What Did You Recently Finish Reading?




It’s not easy being twenty-three, trying to organise a kids’ Halloween party. It’s really not easy running a sophisticated criminal empire you’ve just inherited. It’s something else when someone delivers a rampaging disembowelled corpse that smashes up your house and accuses you of being its murderer. How does that even work?

As Tabula Ra$a prepares for its annual Halloween parade –an outrageous and bizarre celebration of the dark secrets of the city – Zoey sets out to prove her innocence. But everyone wants their moment in the spotlight, and bringing Zoey down could be someone’s ticket to fame now she has a price on her head. Seems every jacked-up cyborg steroid junkie in the city wants to cash in on her skin.

In a world of madness, ultra-tech spider-drones and electric crotch whips, it’s down to Zoey, with her team of bodyguards, confi dantes and criminals, to solve the murder, stop Tabula Ra$a from tearing itself apart and finish organising that party.

Thoughts: This book was more awesome than I could ever have hoped for. I described this book in my review as a cyberpunk tale of a young woman who inherits her father’s criminal empire, as well as a target on her back, in a lawless and unforgiving town where only money speaks. That about covers it. David Wong is great at likable yet tense fiction filled with eccentric and exciting ideas. Zoey Ashe is a great main character trying to find her own way in a world she feels she doesn’t belong anywhere near. A mutual feeling shared by the town of Tabula Ra$a too it seems. I had a great time with this novel and I live in desperate hope that a third book might make an appearance.

What Do You Think You’ll Read Next?


Synopsis: It is 1960 and as the SS Uganda steams her way to Africa, tea plantation manager William Fontwell is left wondering why his wife and son are travelling so urgently to see him.

On board, Heather and Johnny Fontwell make friends amongst passengers and crew. But with the temperature rising, bigotry and jealousies emerge, and Heather is subjected to a series of unpleasant events that risk her secrets being exposed.

Events take a tragic turn before they dock at Mombasa and William arrives at the port to confront a captain and crew who seem to be hiding the truth.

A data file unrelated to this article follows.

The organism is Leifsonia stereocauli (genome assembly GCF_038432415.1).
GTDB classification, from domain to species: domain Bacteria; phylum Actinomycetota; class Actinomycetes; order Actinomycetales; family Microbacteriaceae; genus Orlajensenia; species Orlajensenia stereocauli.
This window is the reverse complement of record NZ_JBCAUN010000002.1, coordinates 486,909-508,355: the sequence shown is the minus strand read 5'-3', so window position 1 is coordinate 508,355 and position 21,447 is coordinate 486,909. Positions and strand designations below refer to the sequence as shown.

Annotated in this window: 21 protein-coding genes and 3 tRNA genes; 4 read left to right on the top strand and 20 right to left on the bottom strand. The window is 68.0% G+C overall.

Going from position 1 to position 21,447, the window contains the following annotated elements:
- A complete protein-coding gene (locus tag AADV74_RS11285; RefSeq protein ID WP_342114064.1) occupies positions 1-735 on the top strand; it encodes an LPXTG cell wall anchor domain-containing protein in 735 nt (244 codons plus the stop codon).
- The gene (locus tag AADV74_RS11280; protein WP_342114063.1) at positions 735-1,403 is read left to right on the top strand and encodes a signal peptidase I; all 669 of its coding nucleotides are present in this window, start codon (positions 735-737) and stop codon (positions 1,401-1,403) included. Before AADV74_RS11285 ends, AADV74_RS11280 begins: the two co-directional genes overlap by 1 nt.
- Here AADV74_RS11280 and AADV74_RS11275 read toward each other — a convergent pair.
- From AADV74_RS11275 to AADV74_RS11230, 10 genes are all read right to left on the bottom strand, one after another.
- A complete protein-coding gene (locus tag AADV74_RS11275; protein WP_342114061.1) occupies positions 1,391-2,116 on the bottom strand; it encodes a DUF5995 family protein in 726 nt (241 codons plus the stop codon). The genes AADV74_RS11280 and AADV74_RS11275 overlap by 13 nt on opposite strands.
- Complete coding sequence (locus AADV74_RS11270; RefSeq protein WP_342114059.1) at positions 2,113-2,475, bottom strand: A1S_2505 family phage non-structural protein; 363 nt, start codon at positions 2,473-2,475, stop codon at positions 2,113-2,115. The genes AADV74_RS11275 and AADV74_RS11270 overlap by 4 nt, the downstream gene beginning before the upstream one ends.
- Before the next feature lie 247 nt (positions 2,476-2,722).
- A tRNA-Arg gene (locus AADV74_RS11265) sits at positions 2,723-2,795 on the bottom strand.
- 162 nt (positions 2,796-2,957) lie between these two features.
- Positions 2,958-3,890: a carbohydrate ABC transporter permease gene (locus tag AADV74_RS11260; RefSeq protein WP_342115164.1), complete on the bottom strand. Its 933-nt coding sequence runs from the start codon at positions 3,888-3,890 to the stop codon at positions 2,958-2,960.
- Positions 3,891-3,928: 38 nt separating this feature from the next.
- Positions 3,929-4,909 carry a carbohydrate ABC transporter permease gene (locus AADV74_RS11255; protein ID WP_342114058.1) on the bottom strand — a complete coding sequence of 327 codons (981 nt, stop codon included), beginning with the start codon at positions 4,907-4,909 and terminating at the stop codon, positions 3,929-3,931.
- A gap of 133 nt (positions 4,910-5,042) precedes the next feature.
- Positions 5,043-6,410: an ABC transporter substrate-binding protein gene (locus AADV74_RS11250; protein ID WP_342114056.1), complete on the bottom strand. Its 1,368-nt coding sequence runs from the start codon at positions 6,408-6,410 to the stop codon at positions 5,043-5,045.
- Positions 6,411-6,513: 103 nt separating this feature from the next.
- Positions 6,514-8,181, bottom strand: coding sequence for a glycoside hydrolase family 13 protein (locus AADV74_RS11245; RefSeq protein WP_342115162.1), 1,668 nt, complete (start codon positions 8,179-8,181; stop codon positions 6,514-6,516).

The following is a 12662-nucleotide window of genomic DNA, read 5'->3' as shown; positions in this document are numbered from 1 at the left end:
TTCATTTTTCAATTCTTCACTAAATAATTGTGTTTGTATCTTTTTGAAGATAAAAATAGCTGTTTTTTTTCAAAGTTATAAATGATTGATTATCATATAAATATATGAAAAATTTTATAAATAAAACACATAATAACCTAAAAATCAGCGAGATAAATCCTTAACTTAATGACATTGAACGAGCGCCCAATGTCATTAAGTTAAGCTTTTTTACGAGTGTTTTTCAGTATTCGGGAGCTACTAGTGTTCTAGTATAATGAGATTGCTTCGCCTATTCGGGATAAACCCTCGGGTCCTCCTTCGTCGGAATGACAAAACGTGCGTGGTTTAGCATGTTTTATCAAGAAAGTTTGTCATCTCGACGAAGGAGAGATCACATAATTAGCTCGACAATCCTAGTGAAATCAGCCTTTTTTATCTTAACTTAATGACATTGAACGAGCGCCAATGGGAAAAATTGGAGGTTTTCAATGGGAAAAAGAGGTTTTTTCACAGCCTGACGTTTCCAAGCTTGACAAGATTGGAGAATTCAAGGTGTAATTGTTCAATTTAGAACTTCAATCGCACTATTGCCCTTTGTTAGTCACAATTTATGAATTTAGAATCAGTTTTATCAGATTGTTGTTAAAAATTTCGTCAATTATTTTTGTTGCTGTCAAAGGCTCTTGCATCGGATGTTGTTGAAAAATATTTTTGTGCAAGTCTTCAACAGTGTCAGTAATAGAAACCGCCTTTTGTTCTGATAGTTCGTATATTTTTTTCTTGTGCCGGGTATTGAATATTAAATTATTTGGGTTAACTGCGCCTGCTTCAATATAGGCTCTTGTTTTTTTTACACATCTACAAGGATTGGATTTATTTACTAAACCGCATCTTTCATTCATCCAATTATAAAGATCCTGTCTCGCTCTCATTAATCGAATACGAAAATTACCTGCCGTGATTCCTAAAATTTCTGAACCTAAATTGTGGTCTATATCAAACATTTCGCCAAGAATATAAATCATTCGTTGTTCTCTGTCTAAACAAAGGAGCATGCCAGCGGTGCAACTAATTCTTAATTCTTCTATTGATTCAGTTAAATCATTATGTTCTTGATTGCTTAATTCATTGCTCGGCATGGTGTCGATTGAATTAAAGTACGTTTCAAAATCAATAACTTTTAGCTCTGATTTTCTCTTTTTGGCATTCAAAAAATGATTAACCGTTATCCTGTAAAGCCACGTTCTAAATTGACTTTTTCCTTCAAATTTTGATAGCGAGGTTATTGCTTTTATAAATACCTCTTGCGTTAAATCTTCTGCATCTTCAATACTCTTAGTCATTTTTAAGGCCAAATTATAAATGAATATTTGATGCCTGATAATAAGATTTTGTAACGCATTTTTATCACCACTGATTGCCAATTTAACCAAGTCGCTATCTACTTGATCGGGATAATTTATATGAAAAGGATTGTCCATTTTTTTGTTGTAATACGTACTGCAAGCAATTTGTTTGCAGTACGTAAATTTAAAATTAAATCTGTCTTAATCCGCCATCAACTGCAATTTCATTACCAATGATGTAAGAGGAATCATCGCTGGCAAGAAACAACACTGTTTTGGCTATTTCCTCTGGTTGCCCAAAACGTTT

The SS Uganda has a rich history, as a passenger-cargo liner, school cruise ship, and hospital ship and troopship during the Falklands War. The Uganda Sails Wednesday is the first of a trilogy which puts the ship at the heart of the stories of the Fontwell family, their friends and the ship’s crew.

Thoughts: This was sent to me by a new publisher who requested a review as part of a blog tour. It seems different to the novels that I usually read so it is perfect to broaden my literary horizons. I’m not usually one for boat based mysteries but I feel like The Uganda Sails Wednesday will have plenty of dimensions in the narrative. It is also the start of a trilogy which means, if its great, I get the opportunity to read more!

Thank you for coming by to check out my latest WWW post for November 2020. I may manage to get another out by the end of the month but I am trying to focus as much time to reading right now to catch up so not entirely sure. I really like these posts as they help me outline what I want to talk about in my reviews which really helps the process. I hope you enjoy the posts too and please let me know what you have/are/will be reading this week!


3 thoughts on “WWW Wednesday: 18th Nov 2020 #wwwwednesday #bookblog #amreading #booklove #sharing

  1. These are some new titles! They sound great. I will be sure to check it out. These posts are really helpful …in terms of organization…but I never write them …I don’t have that much consistency 😅😅. I will be finishing the last book in the dark artifices trilogy this week. Happy reading ❤️

    Liked by 1 person